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The BHP AGM is on again this Thursday. If you’re in Sydney, come down to Darling Harbour and let the shareholders know how destructive their company really is. We’ve prepared an alternative annual report detailing BHP’s dirty deeds, and we’ll be making more noise than an open cast mine.
Download the 2012 Alternative Annual Report
Check out the Carnival of Dirt website!
About the Carnival of Dirt
On Friday 15 June, London will experience its first ever Carnival of Dirt, a carnival like no other. More than 30 activist groups from London and around the world have come together to highlight the illicit deeds of mining and extraction companies. Read the rest of this entry »
Today at the annual general meeting for the largest mining company in the world, BHP Billiton, aboriginal elders and civil society representatives have attended to share their concerns.
Uncle Kevin Buzzacott and Peter Watts (Arabunna), Richard Evans – Yeelirrie, Tomohiro Matsuoka – Japan for Peace, Mia Pepper – Conservation Council WA
Dave Sweeney – Australian Conservation Foundation, Donna Jackson – Larrakia nation, Mitch – Arrente and many others – including Christian Miller from Chile.
Uncle Kevin Buzzacott addressed supporters gathered saying, calling on the people of Melbourne to regularly visit BHP headquarters to keep them accountable.
Uncle Kevin Buzzacott is from Arabunna country, directly impacted by BHP Billiton’s uranium mining operations has brought a ‘Notice of Trespass’ to be served on BHP.
40 supporters gathered to support over 20 delegates who entered the conference to share concerns about many aspects of BHP Operations across Australia, and worldwide.
Conference delegates were greeted by a massive 6 metre high inflatable nuclear waste barrel and were handed copies of a different style of report.
A collective of environment groups from across the country have today released BHP Billiton: Dirty Energy ‘Alternative Annual Report’.
VIDEOS FROM ACTION OUTSIDE BHP BILLITON”S ANNUAL GENERAL MEETING, Melbourne, Australia
Arabunna elder Uncle Kevin Buzzacott was one of a number of traditional custodians who travelled to Melbourne to challenge the board of the world’s biggest mining company, BHP Billiton, over the despoiling of their country. Here he describes his reception at the AGM.
We hear first from Friends of the Earth anti-nuclear campaigner Tully McIntyre, who witnessed proceedings, and Japanese for Peace campaigner Tomohiro Matsuoka.
While traditional custodians and supporters holding proxies were inside the Melbourne Convention Centre challenging the board, other supporters held a protest outside, against the backdrop of a huge blow-up radioactive waste barrel:
hip-hop from Izzy and MC Ollie, satire from No Nukes Calamity Jane (aka Madeline Hudson), song from the Radical Choir, including a solo from Emily…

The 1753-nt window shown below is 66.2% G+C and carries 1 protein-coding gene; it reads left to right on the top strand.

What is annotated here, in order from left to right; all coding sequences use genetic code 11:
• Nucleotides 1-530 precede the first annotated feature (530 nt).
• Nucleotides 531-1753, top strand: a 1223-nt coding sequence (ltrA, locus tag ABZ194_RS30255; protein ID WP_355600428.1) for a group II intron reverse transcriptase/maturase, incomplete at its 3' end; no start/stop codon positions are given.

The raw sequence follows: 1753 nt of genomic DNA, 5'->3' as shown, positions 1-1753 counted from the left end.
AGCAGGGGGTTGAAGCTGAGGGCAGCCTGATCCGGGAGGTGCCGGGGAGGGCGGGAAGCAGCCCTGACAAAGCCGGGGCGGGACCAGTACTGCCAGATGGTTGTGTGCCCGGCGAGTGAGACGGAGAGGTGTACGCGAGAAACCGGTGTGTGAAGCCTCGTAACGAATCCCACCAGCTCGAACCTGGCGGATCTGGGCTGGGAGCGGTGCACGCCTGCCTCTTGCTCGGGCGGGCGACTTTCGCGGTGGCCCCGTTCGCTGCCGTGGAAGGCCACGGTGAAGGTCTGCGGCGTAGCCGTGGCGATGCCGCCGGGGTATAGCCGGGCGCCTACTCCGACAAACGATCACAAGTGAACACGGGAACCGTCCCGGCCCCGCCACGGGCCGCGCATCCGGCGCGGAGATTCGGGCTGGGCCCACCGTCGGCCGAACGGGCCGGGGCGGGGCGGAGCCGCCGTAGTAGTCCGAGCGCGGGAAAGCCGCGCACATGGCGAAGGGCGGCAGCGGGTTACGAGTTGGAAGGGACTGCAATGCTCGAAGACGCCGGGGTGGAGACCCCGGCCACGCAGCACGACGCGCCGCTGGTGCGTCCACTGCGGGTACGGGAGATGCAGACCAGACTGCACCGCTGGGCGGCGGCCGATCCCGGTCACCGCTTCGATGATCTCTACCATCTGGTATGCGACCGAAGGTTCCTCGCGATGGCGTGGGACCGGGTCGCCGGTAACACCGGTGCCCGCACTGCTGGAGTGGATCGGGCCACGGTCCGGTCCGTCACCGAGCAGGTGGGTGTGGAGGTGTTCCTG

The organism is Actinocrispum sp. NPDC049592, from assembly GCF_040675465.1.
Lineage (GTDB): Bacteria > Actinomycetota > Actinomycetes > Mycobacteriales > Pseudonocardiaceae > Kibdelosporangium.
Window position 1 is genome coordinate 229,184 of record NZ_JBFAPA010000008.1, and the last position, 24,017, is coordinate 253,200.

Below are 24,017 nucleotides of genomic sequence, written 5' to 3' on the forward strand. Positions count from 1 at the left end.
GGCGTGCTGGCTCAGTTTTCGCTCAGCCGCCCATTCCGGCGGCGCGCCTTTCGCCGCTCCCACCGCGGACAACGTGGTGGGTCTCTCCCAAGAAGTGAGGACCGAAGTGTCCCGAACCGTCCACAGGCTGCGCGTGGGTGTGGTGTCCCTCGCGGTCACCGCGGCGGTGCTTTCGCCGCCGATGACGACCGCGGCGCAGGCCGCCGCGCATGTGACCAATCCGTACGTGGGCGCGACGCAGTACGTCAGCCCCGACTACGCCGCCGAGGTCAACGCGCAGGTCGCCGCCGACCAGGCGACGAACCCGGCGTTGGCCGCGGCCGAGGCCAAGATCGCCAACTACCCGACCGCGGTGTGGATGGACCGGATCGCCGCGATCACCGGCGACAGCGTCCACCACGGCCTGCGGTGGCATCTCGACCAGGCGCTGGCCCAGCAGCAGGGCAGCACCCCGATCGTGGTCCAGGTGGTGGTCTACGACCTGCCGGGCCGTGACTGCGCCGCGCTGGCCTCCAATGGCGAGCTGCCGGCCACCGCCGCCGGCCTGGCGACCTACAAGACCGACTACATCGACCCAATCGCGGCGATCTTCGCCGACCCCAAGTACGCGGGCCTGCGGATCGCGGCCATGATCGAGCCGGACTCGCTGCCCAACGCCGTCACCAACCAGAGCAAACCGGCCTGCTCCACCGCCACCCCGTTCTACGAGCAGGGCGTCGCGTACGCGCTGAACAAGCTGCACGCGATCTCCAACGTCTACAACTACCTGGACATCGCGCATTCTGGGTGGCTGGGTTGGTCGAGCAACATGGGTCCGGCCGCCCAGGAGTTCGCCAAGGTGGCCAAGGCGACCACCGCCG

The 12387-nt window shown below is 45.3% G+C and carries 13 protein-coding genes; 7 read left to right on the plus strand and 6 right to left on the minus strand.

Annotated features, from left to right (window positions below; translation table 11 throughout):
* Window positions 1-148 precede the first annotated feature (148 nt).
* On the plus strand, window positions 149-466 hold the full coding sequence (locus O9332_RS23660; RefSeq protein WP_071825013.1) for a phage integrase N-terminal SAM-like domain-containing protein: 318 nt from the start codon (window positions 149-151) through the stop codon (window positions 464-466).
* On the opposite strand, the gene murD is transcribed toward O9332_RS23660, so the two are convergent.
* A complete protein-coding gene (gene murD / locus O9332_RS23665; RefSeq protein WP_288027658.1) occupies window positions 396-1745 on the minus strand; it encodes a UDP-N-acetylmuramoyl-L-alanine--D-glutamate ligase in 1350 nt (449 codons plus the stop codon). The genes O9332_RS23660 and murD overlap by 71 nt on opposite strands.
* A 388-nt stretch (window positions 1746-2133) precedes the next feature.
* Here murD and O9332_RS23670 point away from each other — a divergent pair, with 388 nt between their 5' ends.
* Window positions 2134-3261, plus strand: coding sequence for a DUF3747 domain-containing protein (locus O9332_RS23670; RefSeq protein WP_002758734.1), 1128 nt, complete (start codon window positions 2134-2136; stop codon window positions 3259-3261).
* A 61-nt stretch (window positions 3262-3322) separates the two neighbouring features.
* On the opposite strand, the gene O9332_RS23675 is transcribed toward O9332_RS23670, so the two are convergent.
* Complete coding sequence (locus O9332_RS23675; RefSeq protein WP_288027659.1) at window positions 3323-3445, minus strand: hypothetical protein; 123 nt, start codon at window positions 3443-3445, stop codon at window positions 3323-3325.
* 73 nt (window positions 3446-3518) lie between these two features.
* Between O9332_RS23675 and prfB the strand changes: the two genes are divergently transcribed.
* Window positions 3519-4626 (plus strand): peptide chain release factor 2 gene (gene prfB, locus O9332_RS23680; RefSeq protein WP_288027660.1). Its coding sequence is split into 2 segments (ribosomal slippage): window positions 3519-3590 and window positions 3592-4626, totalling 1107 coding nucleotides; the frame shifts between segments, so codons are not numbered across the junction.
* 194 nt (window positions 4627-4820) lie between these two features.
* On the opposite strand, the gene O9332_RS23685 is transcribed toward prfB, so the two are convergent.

In South Africa communities faced regular and sustained price increases on electricity yet BHP Billiton through special pricing agreements is paying a quarter of that of other consumers to run its aluminium smelters. A recent court case could see those pricing agreements exposed to the public.
Other Sides to the Story: Threatening Lives, the Environment and People’s Future
An Alternative Annual Report on BHP Billiton with case studies from across the world Case studies questioning BHP Billiton’s record on human rights, transparency and ecological justice.
BHP Billiton’s office in Johannesburg has become the site of frequent energized protests by labour, community, health and environmental rights activists. South African civil society groups have also nominated BHP Billiton as amongst the most consistent corporations committing environmental injustices in the country, particularly for a notorious record of neglecting the health and safety of workers. There are a number of coal, manganese and titanium mining operations which have claimed the lives of workers, contaminated air, soil and water upon which entire communities rely, and have displaced local populations. One particular case that has sparked discontent and anger amongst affected communities concerns a manganese alloy plant owned by BHP Billiton’s subsidiary, Samancor Manganese, operating in the Vaal Triangle in the Gauteng Province. Samancor’s production lines have enabled South Africa to become one of the world’s largest producers of manganese materials. However, this economic success has come at a tragic cost.
BHP Billiton’s office in Johannesburg has become the site of frequent energized protests by labour, community, health and environmental rights activists. South African civil society groups have also nominated BHP Billiton as amongst the most consistent corporations committing environmental injustices in the country, particularly for a notorious record of neglecting the health and safety of workers. Read the rest of this entry »